By Margaret Gallagher, BSN, RN. Margaret is a cardiovascular nurse currently working in Georgia. Her last post for this blog was “Return on Investment: A Mother Makes Her Wishes Clear.”
Usually, it’s nice to share stories among friends you haven’t worked with in a while. However, I haven’t been able to let go of one such recent conversation.*
“You want to know what really burns me?” asked Lisa, a long-time nurse, as I sipped my coffee. “The rumors had been going around for a while that the residents get an incentive if the patients’ coag levels stay within therapeutic range. You know that John and I go way back; I decided to just flat out ask him.”
I listened attentively, expecting that Lisa and John’s friendship wouldn’t keep the attending MD from laughing her out of the ICU for this one.
Lisa glowed like an electric oven coil. “John told me it was true, and with a straight face! How dare they! All the residents do is click on ‘heparin protocol’ in the computer when the patient’s admitted. We draw the labs, follow the protocols, and titrate the drip around the clock until the patient is transferred, but they get the bonus. Does that stink or what?”
I couldn’t help but think back to my very first code. It was three states away and nearly three decades ago. For those who’ve never worked in a teaching hospital, July is when the interns, residents, and fellows promote up to their next year’s tasks. In our surgical step-down unit, that meant that the intern paged to the code had been employed as a doctor for all of 36 hours. He appeared, breathless from the stairs, at the code already in progress. Turning to Penny, the charge nurse, he gasped, “I’ve never done this before.”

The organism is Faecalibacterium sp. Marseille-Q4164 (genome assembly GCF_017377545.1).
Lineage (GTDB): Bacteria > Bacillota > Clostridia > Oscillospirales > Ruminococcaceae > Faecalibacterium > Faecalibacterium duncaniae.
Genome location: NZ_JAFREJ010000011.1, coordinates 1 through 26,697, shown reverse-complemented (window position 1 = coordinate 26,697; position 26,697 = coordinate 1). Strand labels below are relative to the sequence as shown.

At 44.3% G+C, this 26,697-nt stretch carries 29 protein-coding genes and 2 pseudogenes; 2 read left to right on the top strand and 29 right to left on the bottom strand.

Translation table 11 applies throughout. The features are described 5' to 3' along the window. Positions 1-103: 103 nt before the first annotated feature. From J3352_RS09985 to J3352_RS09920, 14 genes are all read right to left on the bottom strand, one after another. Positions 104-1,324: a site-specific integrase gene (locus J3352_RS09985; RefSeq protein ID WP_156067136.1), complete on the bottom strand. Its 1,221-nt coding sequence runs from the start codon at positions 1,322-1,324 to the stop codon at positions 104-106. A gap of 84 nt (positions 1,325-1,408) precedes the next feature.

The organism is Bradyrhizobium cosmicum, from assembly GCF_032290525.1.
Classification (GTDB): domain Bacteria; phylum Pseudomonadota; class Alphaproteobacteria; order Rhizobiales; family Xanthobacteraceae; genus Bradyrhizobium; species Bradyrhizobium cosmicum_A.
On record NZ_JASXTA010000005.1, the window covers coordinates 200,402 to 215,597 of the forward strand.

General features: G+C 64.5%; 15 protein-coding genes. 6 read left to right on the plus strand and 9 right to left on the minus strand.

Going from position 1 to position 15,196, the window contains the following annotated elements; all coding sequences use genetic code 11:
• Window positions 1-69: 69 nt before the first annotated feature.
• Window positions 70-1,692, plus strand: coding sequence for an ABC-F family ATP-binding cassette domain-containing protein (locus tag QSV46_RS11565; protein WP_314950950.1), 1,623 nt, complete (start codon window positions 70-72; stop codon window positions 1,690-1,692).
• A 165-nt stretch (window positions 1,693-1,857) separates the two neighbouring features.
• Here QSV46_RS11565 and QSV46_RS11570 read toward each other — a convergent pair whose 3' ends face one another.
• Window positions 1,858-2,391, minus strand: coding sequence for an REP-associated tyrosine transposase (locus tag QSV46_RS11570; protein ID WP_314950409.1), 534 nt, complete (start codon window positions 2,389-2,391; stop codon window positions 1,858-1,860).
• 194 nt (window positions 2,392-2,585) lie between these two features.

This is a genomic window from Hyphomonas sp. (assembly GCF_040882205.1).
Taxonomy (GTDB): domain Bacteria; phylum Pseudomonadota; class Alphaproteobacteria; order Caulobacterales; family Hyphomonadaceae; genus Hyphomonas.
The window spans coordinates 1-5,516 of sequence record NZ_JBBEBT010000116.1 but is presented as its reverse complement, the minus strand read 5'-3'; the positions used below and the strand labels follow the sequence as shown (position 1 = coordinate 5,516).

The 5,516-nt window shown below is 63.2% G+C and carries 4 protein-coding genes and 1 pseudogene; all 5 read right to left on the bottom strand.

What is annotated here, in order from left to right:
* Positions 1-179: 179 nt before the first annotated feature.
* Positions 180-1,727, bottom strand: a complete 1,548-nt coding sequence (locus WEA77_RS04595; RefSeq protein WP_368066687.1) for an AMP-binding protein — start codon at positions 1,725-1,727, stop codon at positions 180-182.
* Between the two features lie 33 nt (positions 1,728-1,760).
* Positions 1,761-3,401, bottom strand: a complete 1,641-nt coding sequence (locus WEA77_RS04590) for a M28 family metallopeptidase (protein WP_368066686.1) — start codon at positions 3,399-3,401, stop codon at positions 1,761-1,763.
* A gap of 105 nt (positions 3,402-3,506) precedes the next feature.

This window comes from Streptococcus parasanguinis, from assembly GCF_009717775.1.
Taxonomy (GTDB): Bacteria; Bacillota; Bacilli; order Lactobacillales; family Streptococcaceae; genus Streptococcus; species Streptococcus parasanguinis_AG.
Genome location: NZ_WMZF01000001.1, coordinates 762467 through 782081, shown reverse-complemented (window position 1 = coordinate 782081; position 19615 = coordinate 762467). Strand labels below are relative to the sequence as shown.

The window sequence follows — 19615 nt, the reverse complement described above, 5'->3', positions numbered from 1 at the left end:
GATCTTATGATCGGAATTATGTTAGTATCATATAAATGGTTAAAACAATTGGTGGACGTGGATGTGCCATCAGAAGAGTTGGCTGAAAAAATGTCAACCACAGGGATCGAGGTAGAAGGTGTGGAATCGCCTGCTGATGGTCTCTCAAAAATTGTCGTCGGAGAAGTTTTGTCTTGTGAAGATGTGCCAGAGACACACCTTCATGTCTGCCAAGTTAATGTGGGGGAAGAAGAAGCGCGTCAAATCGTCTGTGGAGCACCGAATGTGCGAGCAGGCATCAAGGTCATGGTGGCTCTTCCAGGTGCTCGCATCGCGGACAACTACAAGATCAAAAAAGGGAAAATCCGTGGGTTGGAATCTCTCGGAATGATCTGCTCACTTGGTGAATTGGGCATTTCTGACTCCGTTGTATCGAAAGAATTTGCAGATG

Penny calmly handed him the chart, open to the orders pages, and her pen. “Write down everything I say as a list,” she replied. Penny ran the code from start to finish, successfully resuscitating the patient. The intern thanked us, signed “his” orders, and left the unit (with her pen).
A few years ago, I told a friend in the legal profession about refusing to give an inappropriate med that a resident had ordered. Candice was shocked to learn that the nurse is liable for anything she/he does; having a doctor’s order doesn’t absolve the nurse of the responsibility to be sure it’s the right thing for the patient.
Nurses are the front line of care and last line of defense for every patient we encounter. We’ve worked hard to be recognized for what we are and what we do. Yet we continue to be perceived as little more than the IV pumps and LVADs we monitor. Like runners on a treadmill, we’ve poured our energies into the effort, but has it really gotten us anywhere?
*Names have been changed to protect the innocent and the guilty.